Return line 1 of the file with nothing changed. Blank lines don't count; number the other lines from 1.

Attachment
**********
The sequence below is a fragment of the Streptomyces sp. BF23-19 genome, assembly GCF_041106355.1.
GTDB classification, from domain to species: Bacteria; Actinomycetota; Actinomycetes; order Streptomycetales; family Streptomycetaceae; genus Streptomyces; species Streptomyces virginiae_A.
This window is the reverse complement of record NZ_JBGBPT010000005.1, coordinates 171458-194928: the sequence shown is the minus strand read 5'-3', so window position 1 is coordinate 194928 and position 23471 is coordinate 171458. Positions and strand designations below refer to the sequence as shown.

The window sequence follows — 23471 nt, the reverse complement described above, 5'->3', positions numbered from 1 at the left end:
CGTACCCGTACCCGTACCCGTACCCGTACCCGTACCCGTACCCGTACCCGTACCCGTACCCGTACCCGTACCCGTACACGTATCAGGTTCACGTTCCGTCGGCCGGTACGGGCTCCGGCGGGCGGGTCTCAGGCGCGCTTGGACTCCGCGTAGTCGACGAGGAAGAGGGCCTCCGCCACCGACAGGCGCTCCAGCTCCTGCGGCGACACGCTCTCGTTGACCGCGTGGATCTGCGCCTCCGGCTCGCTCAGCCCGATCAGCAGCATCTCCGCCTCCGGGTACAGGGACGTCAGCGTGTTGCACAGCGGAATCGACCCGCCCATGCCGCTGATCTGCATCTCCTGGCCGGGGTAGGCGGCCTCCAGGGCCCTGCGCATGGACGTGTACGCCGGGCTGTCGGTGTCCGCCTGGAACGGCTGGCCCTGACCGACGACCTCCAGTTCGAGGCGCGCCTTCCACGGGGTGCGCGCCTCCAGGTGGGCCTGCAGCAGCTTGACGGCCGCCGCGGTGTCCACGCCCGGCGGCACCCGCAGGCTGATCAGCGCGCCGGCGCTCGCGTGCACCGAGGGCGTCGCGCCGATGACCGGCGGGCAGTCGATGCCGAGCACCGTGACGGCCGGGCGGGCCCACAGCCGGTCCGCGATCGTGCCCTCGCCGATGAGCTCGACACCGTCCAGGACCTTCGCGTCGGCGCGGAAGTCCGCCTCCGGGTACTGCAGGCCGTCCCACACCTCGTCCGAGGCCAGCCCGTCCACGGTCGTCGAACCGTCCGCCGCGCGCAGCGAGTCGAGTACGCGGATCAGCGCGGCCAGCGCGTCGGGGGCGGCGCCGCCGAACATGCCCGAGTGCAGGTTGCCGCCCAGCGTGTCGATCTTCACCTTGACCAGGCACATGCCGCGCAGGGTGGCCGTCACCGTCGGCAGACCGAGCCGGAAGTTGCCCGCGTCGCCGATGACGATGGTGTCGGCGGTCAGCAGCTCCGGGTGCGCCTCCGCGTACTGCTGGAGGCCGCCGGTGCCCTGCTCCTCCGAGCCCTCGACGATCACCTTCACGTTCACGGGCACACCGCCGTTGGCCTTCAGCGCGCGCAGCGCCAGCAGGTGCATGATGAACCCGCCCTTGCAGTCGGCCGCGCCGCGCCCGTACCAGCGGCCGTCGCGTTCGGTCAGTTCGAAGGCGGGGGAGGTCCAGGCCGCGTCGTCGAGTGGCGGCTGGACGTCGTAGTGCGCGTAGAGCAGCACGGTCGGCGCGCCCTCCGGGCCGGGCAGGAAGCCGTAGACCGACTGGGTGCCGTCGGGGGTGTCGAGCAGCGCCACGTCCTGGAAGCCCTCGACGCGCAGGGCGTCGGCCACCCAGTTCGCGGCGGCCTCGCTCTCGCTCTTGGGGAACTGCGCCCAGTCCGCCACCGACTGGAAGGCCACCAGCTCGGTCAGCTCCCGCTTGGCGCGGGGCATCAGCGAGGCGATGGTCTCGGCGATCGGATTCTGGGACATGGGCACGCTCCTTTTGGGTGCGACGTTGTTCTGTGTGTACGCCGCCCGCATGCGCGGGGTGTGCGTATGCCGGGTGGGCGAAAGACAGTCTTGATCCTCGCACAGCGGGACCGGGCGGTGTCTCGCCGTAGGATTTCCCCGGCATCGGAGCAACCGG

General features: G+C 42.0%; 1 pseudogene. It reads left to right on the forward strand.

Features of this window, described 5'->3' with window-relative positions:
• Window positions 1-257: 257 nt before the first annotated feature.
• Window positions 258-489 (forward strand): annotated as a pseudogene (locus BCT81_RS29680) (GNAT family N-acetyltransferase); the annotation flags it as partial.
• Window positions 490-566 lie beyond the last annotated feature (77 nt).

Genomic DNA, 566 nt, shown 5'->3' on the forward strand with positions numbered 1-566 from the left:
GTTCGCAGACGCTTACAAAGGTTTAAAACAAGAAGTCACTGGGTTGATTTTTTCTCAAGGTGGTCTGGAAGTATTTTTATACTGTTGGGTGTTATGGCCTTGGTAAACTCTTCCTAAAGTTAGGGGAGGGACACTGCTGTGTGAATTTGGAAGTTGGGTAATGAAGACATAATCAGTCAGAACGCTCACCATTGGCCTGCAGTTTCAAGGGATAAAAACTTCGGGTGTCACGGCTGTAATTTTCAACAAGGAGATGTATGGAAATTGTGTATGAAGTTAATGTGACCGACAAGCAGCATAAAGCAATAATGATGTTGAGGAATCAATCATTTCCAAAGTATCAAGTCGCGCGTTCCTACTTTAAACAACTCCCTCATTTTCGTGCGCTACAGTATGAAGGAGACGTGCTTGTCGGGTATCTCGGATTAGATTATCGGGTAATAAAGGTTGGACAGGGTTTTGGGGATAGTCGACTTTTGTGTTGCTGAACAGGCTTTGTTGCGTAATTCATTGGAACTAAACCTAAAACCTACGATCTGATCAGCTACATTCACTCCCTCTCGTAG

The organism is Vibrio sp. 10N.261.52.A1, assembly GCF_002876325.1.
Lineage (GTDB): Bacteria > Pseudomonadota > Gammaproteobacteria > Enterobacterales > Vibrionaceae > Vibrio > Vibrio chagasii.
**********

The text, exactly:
The sequence below is a fragment of the Streptomyces sp. BF23-19 genome, assembly GCF_041106355.1.